EnronOnline's CEO Sees Rapid Market Growth
It wasn't the first trade conducted on EnronOnline when it debuted last
November that CEO Louise Kitchen was excited about. Rather, it was a trade
by someone who liked to handle his transactions in a casual way, what she
called a "golf course" trader." When he completed a petroleum
transaction on EnronOnline's system last year, Kitchen said she knew Enron's
new launch would be successful.
"His whole world changed as far as how he conducted his trading,"
Kitchen said. "Now, he conducts 80% of his trades online."
Kitchen, who steered the development of EnronOnline when it debuted
last November, remains involved in new growth markets for Enron, and was
keynote speaker last week at the Energy RiskTech 2000 Conference in Houston.
Disputing claims that online transactions are reducing market liquidity,
Kitchen said that in fact, online trading has expanded it.
"New players can enter the market easier," she said. "Online
trading has reduced the barriers to entry" for a lot of people who
may never have traded before, she said. There's also a growing acceptance
to conducting transactions online, too, correlating to personal use of
the Internet outside of the office.
"Internet traffic doubles every 70 days," said Kitchen. "The
pie gets bigger quicker. The market is expanding, not contracting. It's
growth. There's been no decrease in broker payments with EnronOnline. There's
been no cannibalization of the market. That's a great misconception."
Quick to acknowledge the ease of use with EnronOnline's one-click site,
Kitchen was just as quick to stress that the system is totally focused
on business and the customer - not on the platform.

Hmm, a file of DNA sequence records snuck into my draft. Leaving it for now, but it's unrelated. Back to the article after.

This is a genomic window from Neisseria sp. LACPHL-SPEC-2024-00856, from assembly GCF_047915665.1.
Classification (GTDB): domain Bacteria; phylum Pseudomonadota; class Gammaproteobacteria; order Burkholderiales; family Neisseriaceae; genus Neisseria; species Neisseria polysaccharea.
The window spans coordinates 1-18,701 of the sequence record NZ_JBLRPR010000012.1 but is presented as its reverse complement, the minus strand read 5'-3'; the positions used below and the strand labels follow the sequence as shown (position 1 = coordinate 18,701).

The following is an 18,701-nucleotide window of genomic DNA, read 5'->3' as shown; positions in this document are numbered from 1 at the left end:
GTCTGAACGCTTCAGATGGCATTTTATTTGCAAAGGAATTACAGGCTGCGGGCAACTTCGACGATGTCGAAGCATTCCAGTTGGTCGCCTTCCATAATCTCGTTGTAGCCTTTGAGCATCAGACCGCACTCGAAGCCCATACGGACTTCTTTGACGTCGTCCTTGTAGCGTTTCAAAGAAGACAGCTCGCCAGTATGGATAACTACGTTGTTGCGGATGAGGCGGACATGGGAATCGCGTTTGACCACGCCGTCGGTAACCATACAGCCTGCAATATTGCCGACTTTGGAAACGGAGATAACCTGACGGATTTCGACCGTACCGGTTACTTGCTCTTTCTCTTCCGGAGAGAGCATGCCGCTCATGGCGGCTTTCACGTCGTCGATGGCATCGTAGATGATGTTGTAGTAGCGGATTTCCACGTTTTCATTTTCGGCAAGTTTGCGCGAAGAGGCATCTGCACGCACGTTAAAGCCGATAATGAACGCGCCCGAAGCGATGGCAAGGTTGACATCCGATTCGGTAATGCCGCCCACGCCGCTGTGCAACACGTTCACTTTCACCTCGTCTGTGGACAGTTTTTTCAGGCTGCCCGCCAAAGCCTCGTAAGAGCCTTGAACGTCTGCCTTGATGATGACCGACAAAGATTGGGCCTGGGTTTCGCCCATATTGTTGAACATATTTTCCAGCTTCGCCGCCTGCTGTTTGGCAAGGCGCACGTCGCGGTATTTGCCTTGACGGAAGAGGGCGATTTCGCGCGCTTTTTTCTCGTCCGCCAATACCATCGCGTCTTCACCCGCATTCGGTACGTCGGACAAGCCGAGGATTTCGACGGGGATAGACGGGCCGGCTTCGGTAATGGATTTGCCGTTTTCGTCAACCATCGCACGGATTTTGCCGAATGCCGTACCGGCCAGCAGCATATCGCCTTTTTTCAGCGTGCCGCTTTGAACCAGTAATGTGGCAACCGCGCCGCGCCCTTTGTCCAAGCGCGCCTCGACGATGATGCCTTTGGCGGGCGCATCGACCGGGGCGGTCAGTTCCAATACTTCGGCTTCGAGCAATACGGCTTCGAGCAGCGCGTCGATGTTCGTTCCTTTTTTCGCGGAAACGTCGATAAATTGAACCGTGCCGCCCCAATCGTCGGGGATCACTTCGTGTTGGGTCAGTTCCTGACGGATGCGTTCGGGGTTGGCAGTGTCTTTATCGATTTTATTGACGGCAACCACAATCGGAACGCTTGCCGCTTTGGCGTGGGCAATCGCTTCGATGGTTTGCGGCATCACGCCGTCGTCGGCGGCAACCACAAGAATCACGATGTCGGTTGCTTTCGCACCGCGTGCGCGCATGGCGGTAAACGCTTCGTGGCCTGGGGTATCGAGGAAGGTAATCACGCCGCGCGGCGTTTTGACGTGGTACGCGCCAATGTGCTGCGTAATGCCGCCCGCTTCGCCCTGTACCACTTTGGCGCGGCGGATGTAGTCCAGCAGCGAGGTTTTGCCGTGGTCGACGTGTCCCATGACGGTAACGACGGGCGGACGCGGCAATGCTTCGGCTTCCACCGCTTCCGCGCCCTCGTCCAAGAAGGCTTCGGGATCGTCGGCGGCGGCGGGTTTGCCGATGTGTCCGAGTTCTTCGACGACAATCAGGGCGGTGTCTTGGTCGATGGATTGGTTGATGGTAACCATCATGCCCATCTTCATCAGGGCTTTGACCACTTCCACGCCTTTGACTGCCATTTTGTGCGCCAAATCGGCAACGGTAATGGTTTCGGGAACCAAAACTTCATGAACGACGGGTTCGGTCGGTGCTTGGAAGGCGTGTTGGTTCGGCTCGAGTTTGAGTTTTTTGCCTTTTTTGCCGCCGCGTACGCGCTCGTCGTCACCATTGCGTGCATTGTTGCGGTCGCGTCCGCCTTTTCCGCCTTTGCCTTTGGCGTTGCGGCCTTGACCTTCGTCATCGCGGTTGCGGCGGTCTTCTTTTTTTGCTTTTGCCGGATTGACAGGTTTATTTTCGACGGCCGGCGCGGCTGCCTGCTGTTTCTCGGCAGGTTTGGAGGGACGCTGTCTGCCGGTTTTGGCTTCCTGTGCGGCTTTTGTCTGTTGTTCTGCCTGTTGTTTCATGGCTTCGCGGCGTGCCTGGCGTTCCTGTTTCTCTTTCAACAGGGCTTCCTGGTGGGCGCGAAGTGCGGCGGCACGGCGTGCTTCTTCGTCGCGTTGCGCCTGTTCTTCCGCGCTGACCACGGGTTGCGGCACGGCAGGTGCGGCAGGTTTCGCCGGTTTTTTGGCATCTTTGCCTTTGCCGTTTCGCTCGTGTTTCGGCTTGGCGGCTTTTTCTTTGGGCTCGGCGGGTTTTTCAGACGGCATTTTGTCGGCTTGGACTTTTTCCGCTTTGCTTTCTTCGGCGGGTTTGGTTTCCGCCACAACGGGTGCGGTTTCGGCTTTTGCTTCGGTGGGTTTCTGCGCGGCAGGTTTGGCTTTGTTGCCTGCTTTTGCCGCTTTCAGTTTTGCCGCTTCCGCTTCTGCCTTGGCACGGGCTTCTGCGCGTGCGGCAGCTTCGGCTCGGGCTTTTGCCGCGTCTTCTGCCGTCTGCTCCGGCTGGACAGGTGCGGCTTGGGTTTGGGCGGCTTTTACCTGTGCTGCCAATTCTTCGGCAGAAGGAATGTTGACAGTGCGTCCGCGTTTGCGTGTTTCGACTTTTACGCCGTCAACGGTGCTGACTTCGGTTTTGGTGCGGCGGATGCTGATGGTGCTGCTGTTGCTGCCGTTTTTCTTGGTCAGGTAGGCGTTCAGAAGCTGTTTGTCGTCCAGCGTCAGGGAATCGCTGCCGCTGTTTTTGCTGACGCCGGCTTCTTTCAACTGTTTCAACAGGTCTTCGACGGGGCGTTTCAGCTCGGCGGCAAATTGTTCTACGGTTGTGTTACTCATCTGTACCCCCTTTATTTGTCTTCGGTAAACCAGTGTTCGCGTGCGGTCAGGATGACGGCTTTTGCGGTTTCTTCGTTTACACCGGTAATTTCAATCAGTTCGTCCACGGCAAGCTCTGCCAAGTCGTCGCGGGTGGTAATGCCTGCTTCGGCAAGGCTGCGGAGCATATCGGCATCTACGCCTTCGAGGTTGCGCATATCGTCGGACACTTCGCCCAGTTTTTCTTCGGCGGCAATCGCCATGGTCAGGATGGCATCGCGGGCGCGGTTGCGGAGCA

"It's the transactions, not the platform," she said. "We
were logical about this. This system is about getting our product out there
through a simplified transaction process. It offers another customer choice.
I'm paid on the basis of the P&L, not how the transactions are conducted.
EnronOnline offers another distribution channel," and she said that
Enron was just as "happy" when traders used other online platforms
to access its market. EnronOnline recently set up agreements with online
energy trading systems True Quote and HoustonStreet (see NGI, July 17).
"This has expanded and extended our existing business," she
said. "But we'll trade where the liquidity is."
In fact, Kitchen said that EnronOnline doesn't make any money per se
for its parent, and it was never designed that way. Its biggest advantage,
she said, is to offer another avenue for its customers. But it also will
not remain stagnant. "We challenge existing ideas. We do that a lot,"
she said, and because of that, it was recently redesigned to offer more
real time information, including weather, maps, news, stock quotes and
There are still problems to be fixed. "We need to get better at
language," she said of the many markets that EnronOnline serves across
the globe. "We must continue to innovate."
Kitchen said that today, 60% of Enron's transactions are conducted online,
with more than 300,000 total transactions to date, and about 2,100 transactions
a day. Trades since November 1999 have totaled more than $155 billion,
and EnronOnline trades 14 commodities globally in 13 currencies. More than
1,100 products are traded every day, she said.
Still, the online platform continues to learn and evolve. "We've
learned a lot of things in the past year," said Kitchen, and most
important is that with the "right people," the technology is
not difficult. But she added that EnronOnline would continue to reinvent
itself to remain on the cutting edge.
"Nothing is irrelevant," she said. "What is relevant
is where the liquidity is."
Carolyn Davis, Houston